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walking problems
Posted: Monday, April 29, 2019 7:26 AM
Joined: 12/24/2016
Posts: 202

Good morning, all- My mother is almost 80-years old, is at about stage 5 of Alz, and lives in a memory care facility. Overall she is content and still somewhat oriented to time/place. She has some arthritis pain in her knees and hip, but takes regular doses of tylenol arthritis as prescribed by her doctor.
We had her to our house for dinner last night and it was really striking how unsteady and slow she seemed. She has always been really vigorous! I had not noticed that degree of shuffling and uncertainty when visiting her in MC, although she is definitely slower than she used to be. 
She did not seem to have any pain: I was watching her face and saw no signs of discomfort. I asked her, though, and she said that her arthritis was bothering her. I will say though, that arthritis pain is her "go to excuse" for not participating in things. So, I think that her response is somewhat scripted.


So, here are my questions:
1) is this shuffling a normal progression of the disease, given what stage she is in?
2) if so, does this signify foretell that she is going to decline in other areas soon?
3) could it be because she was in an unfamiliar setting? She rarely leaves MC because she gets others notice that shuffling/uncertainty when taking your LO out?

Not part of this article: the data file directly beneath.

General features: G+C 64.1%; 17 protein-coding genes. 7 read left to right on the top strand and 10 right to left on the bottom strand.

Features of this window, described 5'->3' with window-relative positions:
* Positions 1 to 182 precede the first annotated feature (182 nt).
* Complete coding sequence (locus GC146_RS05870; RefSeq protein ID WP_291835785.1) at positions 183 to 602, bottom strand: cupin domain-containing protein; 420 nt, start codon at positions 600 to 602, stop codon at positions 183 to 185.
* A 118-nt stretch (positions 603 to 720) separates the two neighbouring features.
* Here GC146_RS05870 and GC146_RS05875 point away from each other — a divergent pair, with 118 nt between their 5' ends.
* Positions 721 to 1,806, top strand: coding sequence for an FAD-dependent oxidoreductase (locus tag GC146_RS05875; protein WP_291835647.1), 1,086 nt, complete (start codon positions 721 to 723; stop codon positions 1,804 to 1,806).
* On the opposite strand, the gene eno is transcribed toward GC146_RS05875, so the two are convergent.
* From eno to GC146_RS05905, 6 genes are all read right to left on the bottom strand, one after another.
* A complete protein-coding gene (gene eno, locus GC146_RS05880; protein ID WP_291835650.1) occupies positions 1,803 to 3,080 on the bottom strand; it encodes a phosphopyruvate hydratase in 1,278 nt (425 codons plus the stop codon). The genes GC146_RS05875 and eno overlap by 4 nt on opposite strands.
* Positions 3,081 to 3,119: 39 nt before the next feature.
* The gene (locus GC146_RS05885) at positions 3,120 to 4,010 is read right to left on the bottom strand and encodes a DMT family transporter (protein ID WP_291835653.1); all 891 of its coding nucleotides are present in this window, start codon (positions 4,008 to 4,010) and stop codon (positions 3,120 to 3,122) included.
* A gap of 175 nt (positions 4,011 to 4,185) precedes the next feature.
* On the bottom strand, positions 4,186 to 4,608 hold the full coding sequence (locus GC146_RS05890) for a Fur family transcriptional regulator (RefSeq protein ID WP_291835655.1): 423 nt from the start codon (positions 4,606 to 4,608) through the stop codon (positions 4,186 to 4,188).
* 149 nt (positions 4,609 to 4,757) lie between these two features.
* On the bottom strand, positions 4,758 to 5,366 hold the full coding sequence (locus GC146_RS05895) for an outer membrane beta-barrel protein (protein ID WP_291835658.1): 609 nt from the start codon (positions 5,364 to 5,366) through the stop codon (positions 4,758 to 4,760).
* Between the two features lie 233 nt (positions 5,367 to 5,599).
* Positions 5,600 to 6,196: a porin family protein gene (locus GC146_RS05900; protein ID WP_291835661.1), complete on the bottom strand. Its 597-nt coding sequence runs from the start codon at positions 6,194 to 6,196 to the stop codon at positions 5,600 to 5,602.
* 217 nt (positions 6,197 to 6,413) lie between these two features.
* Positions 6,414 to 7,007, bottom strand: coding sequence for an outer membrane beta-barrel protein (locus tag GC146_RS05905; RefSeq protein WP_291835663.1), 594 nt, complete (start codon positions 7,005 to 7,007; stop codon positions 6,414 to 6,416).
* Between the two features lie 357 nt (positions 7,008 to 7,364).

4) she has a dr appointment scheduled for May 22. It is with her primary care. Does this change warrant me getting her into the doctor sooner?

I will call the MC facility today to see if they have noticed a decline in her walking.

Thanks for any advice/insight!!


Posted: Monday, April 29, 2019 7:39 AM
Joined: 5/16/2017
Posts: 400

That sounds completely normal to me + no, I would not go to the DR specially 

for that.  If she looks/feels unsteady, I would encourage her using a walker.  My mom

would never use one + went from walking, shuffling, falling numerous times to 

a wheelchair.

Rescue mom
Posted: Monday, April 29, 2019 8:56 AM
Joined: 10/12/2018
Posts: 890

All sounds normal to me. I have family in ALF and DH at home with AD.

IME they get unsteady, and it was worsened (along with other probs) when going out. How quickly other abilities decline is....almost impossible to predict. Some things go faster than others, depending on the person. Combine arthritis and aging with the losses of Alzheimer’s, and the unsteadiness/slowing down seems totally normal IME.

A doc might make you feel better, and might be able to help with some things, but....ditto to what Terei said.

My DH became agitated in groups and unfamiliar settings early on, but his mobility is good. For others I know, mobility went earlier. 

Katy sue
Posted: Monday, April 29, 2019 9:12 AM
Joined: 9/24/2016
Posts: 280

My husband is stage 7 in a NH. He started walking differently around early stage 5. Slower pace as if his legs were made of cement. Later on in that stage he developed a slight hunch and his neck protruded. It became more and pronounced as time went on. As he entered stage 7, it was a very bent over shuffle and very rigid. . He doesn’t understand a walker and it would only cause him to fall more. He is still a wanderer. We’ve had several calls about falls and so far they have been minor cuts and bruises. They cannot put him in a wheel chair until his brain can no longer tell his legs how to walk. We and the staff try to make it as safe as possible as he walks and walks til he is so tired and unstable they try to redirect him to sit and hopefully fall asleep. 

We just hope for the best. He has AD with LBD.  All part of the diseases.

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